WASHINGTON, D.C. -- When Hillary Clinton last Friday said, "We all remember Bobby Kennedy was assassinated in June (1968) in California," she was not saying anything she had not publicly declared earlier. Yet, those words detonated a politically critical mass, raising among Democrats new levels of anti-Clinton sentiment and concern about Barack Obama's viability in the general election.
After Clinton cited the murder of Robert F. Kennedy as reason for remaining a candidate for the presidential nomination, I contacted many activist Democrats -- both pro-Clinton and pro-Obama. Without exception, they felt Clinton had crossed a line and inflicted a grievous wound in the party difficult to heal.
This recalls Milton's 17th century tragic poem, "Samson Agonistes" -- portraying Samson as a battler. "Eyeless in Gaza" was the poet's reference not only to physical blindness but also failure to comprehend reality. As "Hillary Agonistes," she threatens to bring down the temple of the country's oldest political party.
Clinton's Bobby Kennedy comments last Friday to the editorial board of the Sioux Falls (S.D.) Argus Leader came when asked why she was staying in the race for the South Dakota primary June 3. In March, when Time magazine asked whether remaining in the race would hurt the party, she replied: "Primary contests used to last a lot longer. We all remember the great tragedy of Bobby Kennedy being assassinated in June in L.A." According to her campaign's sources, that has been a commonplace observation in private by Bill Clinton.
Poor taste by the Clintons is matched by poor history. Kennedy's campaign against Hubert Humphrey 40 years ago is not comparable to the Clinton-Obama marathon. When he was killed, Kennedy had been a candidate for only two-and-one-half months and Humphrey for two months. Contrary to the impression given by Sen. Clinton, Kennedy was not the presumptive nominee removed by an assassin. Humphrey enjoyed a decisive lead in delegates that Kennedy surely would have been unable to erase. As for 1992, Bill Clinton clinched the nomination in April -- not June, as his wife claims.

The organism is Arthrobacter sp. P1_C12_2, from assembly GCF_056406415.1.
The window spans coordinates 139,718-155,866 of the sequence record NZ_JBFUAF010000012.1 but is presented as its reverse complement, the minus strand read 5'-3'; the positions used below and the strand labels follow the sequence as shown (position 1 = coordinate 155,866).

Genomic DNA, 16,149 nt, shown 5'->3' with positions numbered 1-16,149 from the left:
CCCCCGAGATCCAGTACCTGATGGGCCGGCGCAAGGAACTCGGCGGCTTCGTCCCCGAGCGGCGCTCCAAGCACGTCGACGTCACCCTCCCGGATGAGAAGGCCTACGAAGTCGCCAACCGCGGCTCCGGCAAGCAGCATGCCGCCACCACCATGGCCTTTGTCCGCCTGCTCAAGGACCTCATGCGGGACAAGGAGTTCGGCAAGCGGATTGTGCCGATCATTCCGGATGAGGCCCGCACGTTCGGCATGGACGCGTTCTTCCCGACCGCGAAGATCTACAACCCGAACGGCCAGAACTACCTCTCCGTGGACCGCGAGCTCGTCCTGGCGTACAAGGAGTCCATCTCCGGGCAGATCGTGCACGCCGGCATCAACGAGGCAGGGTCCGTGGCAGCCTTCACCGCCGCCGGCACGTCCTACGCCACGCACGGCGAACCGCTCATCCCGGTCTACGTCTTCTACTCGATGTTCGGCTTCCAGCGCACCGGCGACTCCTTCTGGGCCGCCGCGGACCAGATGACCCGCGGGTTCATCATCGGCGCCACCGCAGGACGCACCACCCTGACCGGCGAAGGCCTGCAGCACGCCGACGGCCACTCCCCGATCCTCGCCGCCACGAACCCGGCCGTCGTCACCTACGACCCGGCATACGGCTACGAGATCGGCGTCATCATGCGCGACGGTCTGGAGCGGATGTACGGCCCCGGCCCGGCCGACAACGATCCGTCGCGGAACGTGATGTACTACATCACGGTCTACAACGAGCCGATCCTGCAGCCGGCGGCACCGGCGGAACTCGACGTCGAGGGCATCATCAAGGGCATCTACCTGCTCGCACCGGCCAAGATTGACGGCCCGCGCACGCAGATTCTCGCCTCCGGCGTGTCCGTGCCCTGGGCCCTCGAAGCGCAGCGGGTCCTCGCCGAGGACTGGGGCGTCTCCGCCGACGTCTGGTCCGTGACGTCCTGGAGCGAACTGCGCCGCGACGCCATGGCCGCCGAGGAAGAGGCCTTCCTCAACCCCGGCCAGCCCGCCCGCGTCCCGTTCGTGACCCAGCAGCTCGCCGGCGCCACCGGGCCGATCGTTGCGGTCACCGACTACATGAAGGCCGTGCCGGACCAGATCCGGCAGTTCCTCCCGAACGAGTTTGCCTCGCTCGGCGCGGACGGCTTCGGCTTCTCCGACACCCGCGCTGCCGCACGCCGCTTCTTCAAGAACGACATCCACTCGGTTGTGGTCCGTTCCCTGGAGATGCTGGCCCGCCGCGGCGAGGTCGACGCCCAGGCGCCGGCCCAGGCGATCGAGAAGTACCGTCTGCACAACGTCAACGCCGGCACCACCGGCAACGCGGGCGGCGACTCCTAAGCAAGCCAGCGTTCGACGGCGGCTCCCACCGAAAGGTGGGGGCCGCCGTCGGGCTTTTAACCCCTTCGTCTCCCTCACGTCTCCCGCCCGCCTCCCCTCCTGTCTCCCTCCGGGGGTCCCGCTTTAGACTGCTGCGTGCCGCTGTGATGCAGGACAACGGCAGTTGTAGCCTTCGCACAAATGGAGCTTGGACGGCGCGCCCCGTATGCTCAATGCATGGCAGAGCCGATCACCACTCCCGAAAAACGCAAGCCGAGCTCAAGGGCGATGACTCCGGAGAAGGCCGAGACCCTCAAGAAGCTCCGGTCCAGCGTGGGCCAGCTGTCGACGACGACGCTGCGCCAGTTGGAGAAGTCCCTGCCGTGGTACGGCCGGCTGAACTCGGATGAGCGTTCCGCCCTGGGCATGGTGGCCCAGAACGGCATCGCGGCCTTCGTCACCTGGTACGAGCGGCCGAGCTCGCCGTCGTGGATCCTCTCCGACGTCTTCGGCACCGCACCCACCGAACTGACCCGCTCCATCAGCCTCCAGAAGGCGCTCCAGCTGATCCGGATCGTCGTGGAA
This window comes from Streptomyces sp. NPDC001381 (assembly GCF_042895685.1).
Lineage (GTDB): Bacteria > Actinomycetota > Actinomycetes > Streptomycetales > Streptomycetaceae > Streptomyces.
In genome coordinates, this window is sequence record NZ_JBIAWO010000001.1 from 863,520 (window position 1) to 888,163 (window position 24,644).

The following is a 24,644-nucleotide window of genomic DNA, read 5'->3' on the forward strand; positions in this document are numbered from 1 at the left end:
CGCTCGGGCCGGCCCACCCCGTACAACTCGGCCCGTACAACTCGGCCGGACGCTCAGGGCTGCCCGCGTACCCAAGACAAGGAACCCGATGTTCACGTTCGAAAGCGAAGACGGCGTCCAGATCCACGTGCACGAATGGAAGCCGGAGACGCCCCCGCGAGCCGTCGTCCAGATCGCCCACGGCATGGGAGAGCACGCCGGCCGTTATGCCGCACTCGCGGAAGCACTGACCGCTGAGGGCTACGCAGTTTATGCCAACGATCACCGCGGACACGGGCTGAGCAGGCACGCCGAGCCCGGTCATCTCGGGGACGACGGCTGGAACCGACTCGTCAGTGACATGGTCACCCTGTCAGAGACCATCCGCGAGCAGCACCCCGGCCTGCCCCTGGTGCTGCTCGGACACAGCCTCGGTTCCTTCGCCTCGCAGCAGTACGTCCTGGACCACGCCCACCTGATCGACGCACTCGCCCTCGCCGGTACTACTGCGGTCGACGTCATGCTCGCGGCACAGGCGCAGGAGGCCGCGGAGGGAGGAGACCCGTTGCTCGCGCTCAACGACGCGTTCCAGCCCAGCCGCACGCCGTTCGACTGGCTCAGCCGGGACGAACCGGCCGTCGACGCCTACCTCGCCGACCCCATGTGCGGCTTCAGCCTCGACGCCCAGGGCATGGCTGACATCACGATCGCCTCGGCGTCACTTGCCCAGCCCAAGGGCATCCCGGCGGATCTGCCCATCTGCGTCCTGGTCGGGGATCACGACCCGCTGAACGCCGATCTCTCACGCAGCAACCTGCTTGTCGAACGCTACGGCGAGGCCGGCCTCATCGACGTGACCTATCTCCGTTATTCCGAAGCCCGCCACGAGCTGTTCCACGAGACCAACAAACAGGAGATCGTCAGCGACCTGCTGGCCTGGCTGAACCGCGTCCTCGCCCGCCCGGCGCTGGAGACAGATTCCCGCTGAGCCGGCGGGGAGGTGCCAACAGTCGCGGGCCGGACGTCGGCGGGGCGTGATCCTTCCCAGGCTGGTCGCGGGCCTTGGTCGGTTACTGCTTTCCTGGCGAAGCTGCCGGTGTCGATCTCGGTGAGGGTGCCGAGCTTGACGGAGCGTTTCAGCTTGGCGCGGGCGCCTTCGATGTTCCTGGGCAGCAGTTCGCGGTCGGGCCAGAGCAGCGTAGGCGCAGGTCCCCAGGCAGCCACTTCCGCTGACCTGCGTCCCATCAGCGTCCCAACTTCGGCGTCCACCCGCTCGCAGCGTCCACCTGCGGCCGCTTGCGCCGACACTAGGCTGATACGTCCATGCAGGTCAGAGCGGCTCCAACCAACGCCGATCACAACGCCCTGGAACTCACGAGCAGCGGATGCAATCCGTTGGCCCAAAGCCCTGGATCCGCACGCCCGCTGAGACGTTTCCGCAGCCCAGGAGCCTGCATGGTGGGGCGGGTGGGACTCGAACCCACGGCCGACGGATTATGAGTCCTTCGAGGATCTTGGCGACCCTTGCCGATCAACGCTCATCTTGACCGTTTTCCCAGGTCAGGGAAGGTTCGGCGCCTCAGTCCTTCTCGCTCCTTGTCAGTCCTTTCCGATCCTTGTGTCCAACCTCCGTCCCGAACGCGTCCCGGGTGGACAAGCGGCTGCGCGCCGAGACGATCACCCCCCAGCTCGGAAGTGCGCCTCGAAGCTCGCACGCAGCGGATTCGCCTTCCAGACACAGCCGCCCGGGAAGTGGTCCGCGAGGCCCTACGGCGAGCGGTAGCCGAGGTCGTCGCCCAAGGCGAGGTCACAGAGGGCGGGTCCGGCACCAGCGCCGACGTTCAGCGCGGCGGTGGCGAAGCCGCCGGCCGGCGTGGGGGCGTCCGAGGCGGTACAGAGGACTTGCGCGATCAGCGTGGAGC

Her recent performance has led loyal Democrats to talk to me about Clinton in the same terms that had been used by Republicans for the past 16 years, branding her as untruthful, deceitful and unscrupulous. This condemnation is not limited to Obama partisans. One seasoned Democratic operative, who had voted for Clinton in his home state's primary but was not part of her campaign, said of her comments about Kennedy, "I think it was about as hideous as it gets." Another Democrat who five months ago rejoiced in Clinton as the first female president called her "sleazy."
The defection of famous Clinton supporters is continuous. The New York reformer Sarah Kovner, an ardent Clintonite and close associate of Clinton strategist Harold Ickes, turned up at an Obama rally. Investment banker (and former Deputy Treasury Secretary) Roger Altman, a charter "FOB" (Friend of Bill), is reported by Democratic sources as advocating an end to the Clinton campaign despite the former president's vigorous protests.
But not all Clinton backers have given up. Her labor backers from the American Federation of State, County and Municipal Employees (AFSCME), the American Federation of Teachers and the Machinists continue the fight. AFSCME President Gerald McIntee elicited booing of Obama by Puerto Ricans at a Clinton rally in Ponce Monday.
The noxious atmosphere contributes to counter-intuitive results in a national Princeton poll last week. Despite plunging Republican support thanks to an unpopular war and president and a declining economy, the survey showed a tie -- 46 percent to 46 percent -- between Obama and John McCain. Most startling was 19 percent of all Democrats saying they would vote Republican. "Will 60,000 old white women in Ohio vote for McCain and make him president?" asks a prominent Democrat.
Many Democrats, not all Obama supporters, feel a need to end the contest for the nomination in order to reduce that 19 percent slice of apostates. But it won't happen Saturday, when Democratic National Committee members meet in Washington to determine seating of Michigan and Florida delegates. The Clinton camp this week rejected a contemplated compromise, posing more struggle rather than reconciliation. It looked like Hillary Agonistes, eyeless in Gaza.
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